The Gastrointestinal (GI) tract refers to the digestive system including the esophagus (swallowing tube), stomach and intestines. Myositis can cause the muscles in the GI tract to become inflamed and they may not be strong enough to move food through the digestive tract. Symptoms of GI tract problems include:
Because the major problem in JDM is a systemic vasculopathy, which means that small blood vessels are damaged, the absorption of medication and nutrition from the gastrointestinal tract may be impaired. Doctors may sometimes offer alternative treatments, such as IV medications, IV nutrition or a feeding tube, to ensure that the medication and nutrition is properly absorbed. In some cases, a nutritionist or speech pathologist may also be consulted.
Sometimes, GI issues are also a side effect of the medications used to treat juvenile myositis. GI complications can be serious. Alert your medical team right away if your child experiences any GI issues, in particular: Severe abdominal pain or pain that becomes progressively worse. Blood in the stool or dark, sticky stool. In some cases, this could indicate vasculitic ulcers in the intestines, which can be a serious complication of myositis.
Fever and/or Irritability
Sometimes, the child with JM runs low-grade fevers, especially at night. You may notice your child seems quite irritable and their behavior may become more difficult than normal.
Researchers believe approximately 10% to 50% of the children with JM will develop calcinosis. Calcinosis is the development of small lumps or linear deposits of calcium under the skin or in the muscle. They may feel like rocks under the skin and can range in size from a small pebble to a large softball. They can also form in a sheet-like appearance. In many cases, these calcium deposits can grow over time or remain unchanged for years. In some cases, calcinosis lumps are absorbed back into the body. Other times, the lumps break through the skin where they may leak creamy white calcium. These protrusions can become infected and painful, and sometimes need to be surgically removed. Calcinosis lumps are most likely to break through on the joints, such as the elbows and knees, but they can emerge anywhere on the body, often in pressure points. Calcinosis can be present at the time of diagnosis, or many years later. It can be associated with a delayed diagnosis or the lack of aggressive treatment.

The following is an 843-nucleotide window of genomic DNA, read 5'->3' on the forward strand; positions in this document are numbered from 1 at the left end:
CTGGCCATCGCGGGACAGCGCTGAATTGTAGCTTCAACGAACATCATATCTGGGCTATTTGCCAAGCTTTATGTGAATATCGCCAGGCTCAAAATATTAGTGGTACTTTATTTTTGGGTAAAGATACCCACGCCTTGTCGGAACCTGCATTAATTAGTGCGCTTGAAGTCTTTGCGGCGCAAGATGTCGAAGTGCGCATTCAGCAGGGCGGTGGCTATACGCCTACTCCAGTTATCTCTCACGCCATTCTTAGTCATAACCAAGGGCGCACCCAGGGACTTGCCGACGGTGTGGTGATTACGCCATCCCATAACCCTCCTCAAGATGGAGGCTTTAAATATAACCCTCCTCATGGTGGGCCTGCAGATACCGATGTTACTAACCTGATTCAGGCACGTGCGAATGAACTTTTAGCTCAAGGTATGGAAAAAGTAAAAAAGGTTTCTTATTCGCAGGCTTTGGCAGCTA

Vasculitic ulcers are holes in the skin or gastrointestinal tract caused by inflammation of the blood vessels. When they occur in the skin, they look like open sores and can extend deep into the tissues. The ulcers can be very painful and generally are associated with a more severe course of JM. When the ulcers occur in the gastrointestinal tract, they can harm the digestive organs and result in very serious illness. The warning signs of this condition are severe stomach pain, dark black stools or blood in the stools.
Contractures are shortened muscles that cause a joint to stay in a bent position or have limited movement. Contractures can occur due to inflammation, muscle weakness, or calcinosis crossing over a joint.
Lipodystrophy is a loss of body fat. In areas affected by lipodystrophy, the fat cells become damaged, and if widespread and extensive, this can result in problems with storing fat and sugar, resulting in high cholesterol and diabetes.
Diagnosing Juvenile Myositis
A doctor will first perform a complete physical exam, specifically looking for rashes and muscle weakness.
If JM is suspected, blood tests are the next step in making a diagnosis. Muscle enzymes are measured, including creatine kinase (CK or CPK), aldolase, lactate dehydrogenase (LDH), aspartate aminotransferase (AST) and alanine aminotransferase (ALT). If these lab tests are elevated, enzymes are leaking from inflamed or damaged muscles into the bloodstream.
Antinuclear antibodies (ANA) are also measured to see if the child’s body is producing antibodies against its own cells. Several myositis-specific autoantibodies have also been identified, and these can be tested as well. Other blood tests are sometimes available to check out immune activation and/or blood vessel damage.
The next step in diagnosing JM is usually an MRI, which can detect muscle inflammation and damage. If the MRI shows evidence of diseased muscles, a muscle biopsy may be performed to finalize the diagnosis. When the characteristic rashes are not present, it is important that a muscle biopsy be performed to exclude other causes of muscle weakness. A small amount of muscle is removed for examination under a microscope to determine if and how much the muscles and blood vessels have been affected by the disease.
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Cure JM Foundation™
Cure JM Foundation™ is a 501(c)(3) nonprofit organization dedicated to finding a cure for Juvenile Dermatomyositis (JDM) and Juvenile Polymyositis (JPM), the rare and life-threatening autoimmune diseases collectively known as Juvenile Myositis (JM). Approximately 2 to 4 children in a million in the United States are diagnosed with JM each year.